Capital News Service

of the Michigan State University School of Journalism

More counties returning roads to gravel

By CHANTAL COOK
Capital News Service

LANSING – As Michigan’s economy continues to crumble, so does its roads and some hard-pressed counties are grinding up asphalt rather than repaving them.

In 2009, that includes 2.5 miles of Fenwick Road, a 5-mile section of Lake Montcalm Road and a 1.7-mile section of McBrides Road all in Montcalm County according to the County Roads Association of Michigan (CRAM).

Montcalm County is one of 24 counties to decide to turn some roads to gravel. Over the past three years, the number of county road agencies returning paved roads to gravel has more than tripled.

At the same time, 79 of the 83 county road agencies have reduced maintenance, preservation or construction programs, CRAM said.

According to surveys, at least 100 miles of paved roads have been returned to gravel statewide, including about 35 miles in 2009 alone.

In 2010, half of Michigan’s county road agencies will face such decisions.

Monica Ware, the CRAM public relations specialist, said one aspect of deciding to turn roads to gravel is safety.

“If a road can be saved and safe for drivers to drive on, then we won’t gravel it,” Ware said.

Some residents want roads to stay paved but the state doesn’t have enough funding to keep repairing all roads, Ware said.

Gas taxes have declined, decreasing money for roads. Taxes for transportation are less due to better fuel consumption and less driving for commuters leaving less money for roads.

The price of road construction materials, such as steel, concrete and asphalt, has greatly increased. The price of salt has doubled.

In Kalamazoo County, the road commission isn’t looking to turn roads into gravel.

“It cost money to put roads to gravel, too,” said the general superintendent of the road commission, Travis Bartholomew.

Once roads go to gravel, maintenance continues, Bartholomew said. So to say it saves money isn’t entirely true.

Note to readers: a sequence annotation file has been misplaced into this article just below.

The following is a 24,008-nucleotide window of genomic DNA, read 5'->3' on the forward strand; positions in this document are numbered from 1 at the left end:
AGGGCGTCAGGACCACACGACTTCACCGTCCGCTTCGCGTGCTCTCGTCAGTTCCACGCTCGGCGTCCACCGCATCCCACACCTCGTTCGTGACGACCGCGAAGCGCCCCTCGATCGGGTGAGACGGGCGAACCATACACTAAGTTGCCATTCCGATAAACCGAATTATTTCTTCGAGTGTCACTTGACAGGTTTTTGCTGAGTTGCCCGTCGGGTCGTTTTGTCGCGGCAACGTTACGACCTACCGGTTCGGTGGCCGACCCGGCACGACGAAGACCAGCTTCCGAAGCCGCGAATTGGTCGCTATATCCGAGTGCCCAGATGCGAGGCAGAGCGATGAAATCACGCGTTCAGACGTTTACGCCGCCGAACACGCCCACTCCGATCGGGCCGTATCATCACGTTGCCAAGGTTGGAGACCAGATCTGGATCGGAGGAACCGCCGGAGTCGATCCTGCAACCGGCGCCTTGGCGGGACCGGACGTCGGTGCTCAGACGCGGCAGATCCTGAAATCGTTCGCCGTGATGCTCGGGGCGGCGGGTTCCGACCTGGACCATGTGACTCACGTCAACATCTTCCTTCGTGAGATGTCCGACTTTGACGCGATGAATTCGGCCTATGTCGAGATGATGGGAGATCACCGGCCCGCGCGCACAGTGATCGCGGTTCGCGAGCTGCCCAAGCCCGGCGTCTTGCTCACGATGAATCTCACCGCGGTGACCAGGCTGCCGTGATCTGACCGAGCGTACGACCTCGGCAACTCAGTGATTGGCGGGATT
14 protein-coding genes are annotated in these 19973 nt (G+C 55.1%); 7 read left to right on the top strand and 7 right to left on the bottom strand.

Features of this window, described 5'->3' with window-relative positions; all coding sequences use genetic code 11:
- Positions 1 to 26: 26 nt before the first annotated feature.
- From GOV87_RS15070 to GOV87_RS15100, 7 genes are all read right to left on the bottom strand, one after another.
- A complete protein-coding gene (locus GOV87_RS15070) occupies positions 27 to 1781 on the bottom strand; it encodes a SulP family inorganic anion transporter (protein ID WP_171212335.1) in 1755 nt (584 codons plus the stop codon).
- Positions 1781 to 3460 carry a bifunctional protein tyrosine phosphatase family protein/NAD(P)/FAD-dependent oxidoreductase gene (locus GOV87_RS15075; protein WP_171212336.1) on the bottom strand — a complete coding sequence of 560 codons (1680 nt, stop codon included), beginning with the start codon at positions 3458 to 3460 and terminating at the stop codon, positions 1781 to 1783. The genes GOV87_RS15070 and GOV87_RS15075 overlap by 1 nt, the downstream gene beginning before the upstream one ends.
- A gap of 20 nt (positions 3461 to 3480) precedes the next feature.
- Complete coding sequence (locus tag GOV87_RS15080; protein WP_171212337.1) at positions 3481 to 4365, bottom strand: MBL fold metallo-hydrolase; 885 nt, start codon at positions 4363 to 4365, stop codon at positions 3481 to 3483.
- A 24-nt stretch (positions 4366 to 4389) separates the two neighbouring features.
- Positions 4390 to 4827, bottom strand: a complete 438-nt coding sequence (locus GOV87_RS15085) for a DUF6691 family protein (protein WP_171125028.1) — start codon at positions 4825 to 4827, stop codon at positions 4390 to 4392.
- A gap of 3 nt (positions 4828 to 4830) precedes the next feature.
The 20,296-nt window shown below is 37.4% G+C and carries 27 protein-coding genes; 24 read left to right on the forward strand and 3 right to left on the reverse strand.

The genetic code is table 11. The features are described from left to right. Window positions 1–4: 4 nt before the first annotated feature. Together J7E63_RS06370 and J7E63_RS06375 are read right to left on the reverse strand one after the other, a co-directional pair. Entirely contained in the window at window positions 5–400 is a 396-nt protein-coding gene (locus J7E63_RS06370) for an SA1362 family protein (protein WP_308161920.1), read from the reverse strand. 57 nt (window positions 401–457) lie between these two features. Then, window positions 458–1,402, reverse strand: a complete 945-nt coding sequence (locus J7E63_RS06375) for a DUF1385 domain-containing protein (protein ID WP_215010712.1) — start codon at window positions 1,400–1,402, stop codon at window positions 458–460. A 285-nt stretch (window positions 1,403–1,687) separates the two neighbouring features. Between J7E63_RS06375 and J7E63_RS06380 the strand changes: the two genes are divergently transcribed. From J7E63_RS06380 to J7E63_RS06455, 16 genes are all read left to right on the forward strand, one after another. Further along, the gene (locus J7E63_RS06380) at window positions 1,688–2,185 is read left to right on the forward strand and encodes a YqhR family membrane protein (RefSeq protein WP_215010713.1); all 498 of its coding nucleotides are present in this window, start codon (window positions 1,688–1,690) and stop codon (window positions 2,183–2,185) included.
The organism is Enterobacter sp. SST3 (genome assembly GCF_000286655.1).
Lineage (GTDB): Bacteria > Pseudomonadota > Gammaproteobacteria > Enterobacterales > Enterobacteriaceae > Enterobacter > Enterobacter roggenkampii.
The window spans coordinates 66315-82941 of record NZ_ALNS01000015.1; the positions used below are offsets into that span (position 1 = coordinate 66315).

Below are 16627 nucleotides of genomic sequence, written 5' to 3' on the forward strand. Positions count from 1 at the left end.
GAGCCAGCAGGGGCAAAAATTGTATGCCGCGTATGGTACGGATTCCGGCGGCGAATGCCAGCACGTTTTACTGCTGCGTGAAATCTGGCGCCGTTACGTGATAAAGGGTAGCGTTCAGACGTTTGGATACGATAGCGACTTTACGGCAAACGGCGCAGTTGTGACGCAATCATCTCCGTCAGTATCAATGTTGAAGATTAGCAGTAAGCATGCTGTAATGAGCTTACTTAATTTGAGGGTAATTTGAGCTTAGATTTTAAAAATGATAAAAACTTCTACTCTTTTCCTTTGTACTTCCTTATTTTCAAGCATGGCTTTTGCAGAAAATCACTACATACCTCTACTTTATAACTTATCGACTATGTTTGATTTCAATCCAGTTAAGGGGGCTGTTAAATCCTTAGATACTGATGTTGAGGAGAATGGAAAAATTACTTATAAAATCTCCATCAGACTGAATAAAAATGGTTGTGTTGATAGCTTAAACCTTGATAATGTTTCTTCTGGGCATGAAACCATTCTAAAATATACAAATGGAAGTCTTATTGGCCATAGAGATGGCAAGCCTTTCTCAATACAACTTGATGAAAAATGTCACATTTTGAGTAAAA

Gravel can cause safety, nuisance and cost problems, he said.

Keith Ledbetter, director of legislative affairs for Michigan Infrastructure and Transportation Association, said there is a lack of political will and desire to make decisions to fix this on-going problem.

“Legislators and the governor don’t want to make the tough decisions to fix the problem – only short term fixes that don’t solve the problem – allowing the problem to exist for a long time,” Ledbetter said.

A crumbling road is a strong symbol of how the state is turning, to the Stone Age, Ledbetter said.

Crumbling roads add more problems to keep businesses in Michigan.

“No business is going to want to invest or relocate in a state that doesn’t invest on its’ local structure and itself,” Ledbetter said.

Many key components in the state’s economy – agriculture, manufacturing, automotive and energy – tie into transportation.

Residents who are used to driving on paved roads are not too fond on the change.

People who live on the streets aren’t happy and want the problem to be resolve, said Ledbetter.

“Right now there is no light at the end of the tunnel,” Ledbetter said.

© 2010, Capital News Service, Michigan State University School of Journalism. Not to be reproduced without permission.

Story as a Google Doc

Advertisements

Filed under: Uncategorized

Leave a Reply

Fill in your details below or click an icon to log in:

WordPress.com Logo

You are commenting using your WordPress.com account. Log Out / Change )

Twitter picture

You are commenting using your Twitter account. Log Out / Change )

Facebook photo

You are commenting using your Facebook account. Log Out / Change )

Google+ photo

You are commenting using your Google+ account. Log Out / Change )

Connecting to %s

About CNS

CNS reporters cover state government — issues and personalities.



Covering stories of meaning to their member papers, they come in contact with the important newsmakers of the day, from the Supreme Court justices and the governor to members of the Legislature and the people who run the state government departments, to lobbyists and public-interest organizations.



Then they also talk with “real people” — the individual citizens and businesses in communities to get their reactions to what’s happening in Lansing.



In addition to weekly news stories, CNS students write in-depth articles on issues facing state government and their impact on taxpayers.
%d bloggers like this: